The 2010 Winter Games: Lasting Legacies
Environment Canada’s people and technology helped to make the 2010 Winter Games a success.
Photo: Bill Scott © Environment Canada, 2010
One year ago, the streets of Vancouver and Whistler were a hub of activity when more than 2.3 million people from some 80 countries arrived for the Vancouver 2010 Olympic and Paralympic Winter Games.
Canada showed its best, in part thanks to the Government of Canada, which partnered in helping to ensure the 2010 Winter Games were well-managed and staged successfully. In turn, Environment Canada was called on to play an important role in the planning and delivery of the 2010 Winter Games. To meet the challenges of the 2010 Winter Games, Environment Canada successfully delivered critical expertise and services by:
- Providing advanced weather services;
- Offering federal leadership and coordination regarding the environmental sustainability of the Games; and
- Contributing scientific and technical expertise to the environmental assessment process for Olympic-related venues and infrastructure.
The contributions were far reaching in many cases. From the delivery of specialized weather services to playing a key role in the delivery of what were deemed the most sustainable Games ever, Environment Canada created a legacy on which to build future accomplishments.
Creating a Lasting Legacy
Looking back, it is evident that the spirit of excellence that became a part of the 2010 Winter Games lives on. The lessons learned, and the collaborations formed, continue to foster excellence in the department.
“If we look at the entire team, more than 150 Environment Canada employees played a part in delivering Environment Canada’s contributions to the Games. You will see that the real legacy is the relationships – they have lasted and will continue to endure beyond the Olympics,” said Al Wallace, Acting Regional Director General for the Pacific and Yukon Region. During the years to prepare and at the time of the Games, Al was Regional Director the Meteorological Service of Canada in the Pacific and Yukon Region.
Weather Services was Essential
SNOW-V10 improved the forecasters’ ability to do short-term forecasts of weather that impacted the Games.
Photo: © Environment Canada, 2009
The weather forecasts, warnings, and information were essential for the safety, security, and delivery of the 2010 Winter Games. Leading scientific research was critical and it ensured the successful implementation of all events. For example, Environment Canada took the lead on an innovative short-term or now-casting project for the World Meteorological Organization: Snow-V10. The research project enabled forecasters to use wireless communications to access conditions along the slopes as frequently as once a minute.
The knowledge gained is now being disseminated in a variety of ways, from international collaboration to publishing. An Environment Canada monograph entitled "Mountain weather research and forecasting: recent progress and current challenges" will be published by the American Meteorological Society later this year. And of course, the forecast team who returned to their home organizations after being recruited from Environment Canada across Canada, the US National Weather Service, and a Canadian private meteorological firm, are sharing and applying what they learned.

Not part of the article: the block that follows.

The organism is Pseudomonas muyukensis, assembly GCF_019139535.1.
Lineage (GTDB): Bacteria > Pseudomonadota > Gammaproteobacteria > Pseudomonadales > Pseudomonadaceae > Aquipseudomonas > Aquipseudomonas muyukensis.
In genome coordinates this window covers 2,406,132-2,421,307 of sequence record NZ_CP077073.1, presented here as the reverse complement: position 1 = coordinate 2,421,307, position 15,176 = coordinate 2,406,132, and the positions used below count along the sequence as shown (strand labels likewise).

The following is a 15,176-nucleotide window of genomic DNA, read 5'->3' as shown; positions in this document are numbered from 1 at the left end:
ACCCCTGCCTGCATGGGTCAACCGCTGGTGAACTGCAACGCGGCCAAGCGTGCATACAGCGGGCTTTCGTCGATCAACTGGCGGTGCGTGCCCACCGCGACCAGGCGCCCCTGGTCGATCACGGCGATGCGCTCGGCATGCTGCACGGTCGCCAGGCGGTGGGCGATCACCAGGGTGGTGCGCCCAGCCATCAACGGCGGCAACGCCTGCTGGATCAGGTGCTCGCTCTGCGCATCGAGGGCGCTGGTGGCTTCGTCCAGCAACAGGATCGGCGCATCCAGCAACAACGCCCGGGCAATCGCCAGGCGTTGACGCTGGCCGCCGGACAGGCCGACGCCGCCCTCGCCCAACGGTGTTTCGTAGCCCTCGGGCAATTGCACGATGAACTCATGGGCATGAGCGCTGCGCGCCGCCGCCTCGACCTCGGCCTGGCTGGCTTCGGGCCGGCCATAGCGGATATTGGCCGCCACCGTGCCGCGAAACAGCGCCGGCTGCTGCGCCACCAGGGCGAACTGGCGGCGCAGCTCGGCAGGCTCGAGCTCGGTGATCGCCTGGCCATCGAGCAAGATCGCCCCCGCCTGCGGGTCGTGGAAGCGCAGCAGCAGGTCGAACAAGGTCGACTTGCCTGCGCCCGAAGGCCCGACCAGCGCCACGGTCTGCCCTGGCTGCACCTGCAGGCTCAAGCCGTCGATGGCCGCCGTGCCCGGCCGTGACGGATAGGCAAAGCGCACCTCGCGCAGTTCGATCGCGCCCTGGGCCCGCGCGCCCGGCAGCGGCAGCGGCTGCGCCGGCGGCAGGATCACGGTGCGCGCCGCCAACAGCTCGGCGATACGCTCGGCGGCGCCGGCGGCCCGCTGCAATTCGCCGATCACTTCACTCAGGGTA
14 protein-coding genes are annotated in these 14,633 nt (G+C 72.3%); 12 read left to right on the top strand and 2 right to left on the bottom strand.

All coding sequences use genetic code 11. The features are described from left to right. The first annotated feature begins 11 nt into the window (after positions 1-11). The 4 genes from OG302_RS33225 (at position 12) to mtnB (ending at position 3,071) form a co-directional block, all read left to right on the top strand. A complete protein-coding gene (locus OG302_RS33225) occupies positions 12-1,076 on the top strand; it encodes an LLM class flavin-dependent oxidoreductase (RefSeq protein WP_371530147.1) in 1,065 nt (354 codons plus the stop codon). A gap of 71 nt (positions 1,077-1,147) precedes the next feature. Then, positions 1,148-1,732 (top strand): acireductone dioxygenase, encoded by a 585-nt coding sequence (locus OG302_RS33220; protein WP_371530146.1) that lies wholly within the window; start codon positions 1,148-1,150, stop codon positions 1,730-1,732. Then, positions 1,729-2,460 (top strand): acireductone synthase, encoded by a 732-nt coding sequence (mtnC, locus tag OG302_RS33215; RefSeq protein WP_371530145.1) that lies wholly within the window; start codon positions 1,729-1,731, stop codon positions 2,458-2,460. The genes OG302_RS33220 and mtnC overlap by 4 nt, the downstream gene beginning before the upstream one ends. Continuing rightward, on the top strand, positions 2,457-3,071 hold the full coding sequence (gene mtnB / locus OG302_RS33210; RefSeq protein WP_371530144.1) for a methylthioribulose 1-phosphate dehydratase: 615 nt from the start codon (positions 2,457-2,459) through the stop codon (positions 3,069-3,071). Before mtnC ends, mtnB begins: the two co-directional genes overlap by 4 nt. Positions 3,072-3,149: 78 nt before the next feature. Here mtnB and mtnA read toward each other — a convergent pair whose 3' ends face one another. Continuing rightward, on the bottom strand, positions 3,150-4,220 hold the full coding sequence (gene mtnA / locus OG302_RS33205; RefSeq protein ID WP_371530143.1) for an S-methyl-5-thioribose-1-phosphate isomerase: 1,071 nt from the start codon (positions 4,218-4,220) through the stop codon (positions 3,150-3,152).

Sustainability Success Story
Environment Canada advised on the building of sustainable venues for the Winter Games.
Photo: © VANOC/COVAN, 2010
Notably, Canada’s 2010 Winter Games were considered the most sustainable Games to date, and Environment Canada was proud to be a part of that success. The Government of Canada worked with the organizing committee and other partners to build sustainability into the 2010 Winter Games.
For example, Environment Canada’s scientific and technical experts assisted with the environmental assessments of Olympic venues construction sites to ensure the protection of air quality, water quality, migratory birds and species at risk. Results of this work included changing the location of the ski jump at the Whistler Nordic Centre, which was moved to reduce effects on old growth forest, wetlands and local species. In addition, an environmental assessment led to efforts to improve habitat for the western tailed frog, and the ecological footprint of the Cypress mountain venue was reduced.
Environment Canada worked collaboratively to build capacity with others in the science community and first responders. By readying Environment Canada experts on the provision of subject matter expertise, analytical support, laboratory analysis, modeling capacity and specialized forecasting, a wealth of knowledge was gained on how to best react to unplanned or deliberate threats such as the release of hazardous materials.
Envisioning the future
Environment Canada’s employees put in a gold-medal performance to fulfill various roles as the official weather services provider, federal lead on sustainability, and supporter of Games security and emergency preparedness. “It was a special project. We knew if we aligned talent properly, we could do it. And we did. Our success was demonstrated in the feedback we received,” said Al Wallace. There was a mission to accomplish and the outcome is that Environment Canada showed its best. The knowledge gained is indeed part of the department’s future.
- Date Modified:
- Environment Canada was called on to play an important role in the planning and delivery of the 2010 Winter Games
- Canada’s 2010 Winter Games were considered the most sustainable Games to date
- The weather forecasts, warnings, and information provided by Environment Canada were essential for the safety, security, and delivery of the 2010 Winter Games
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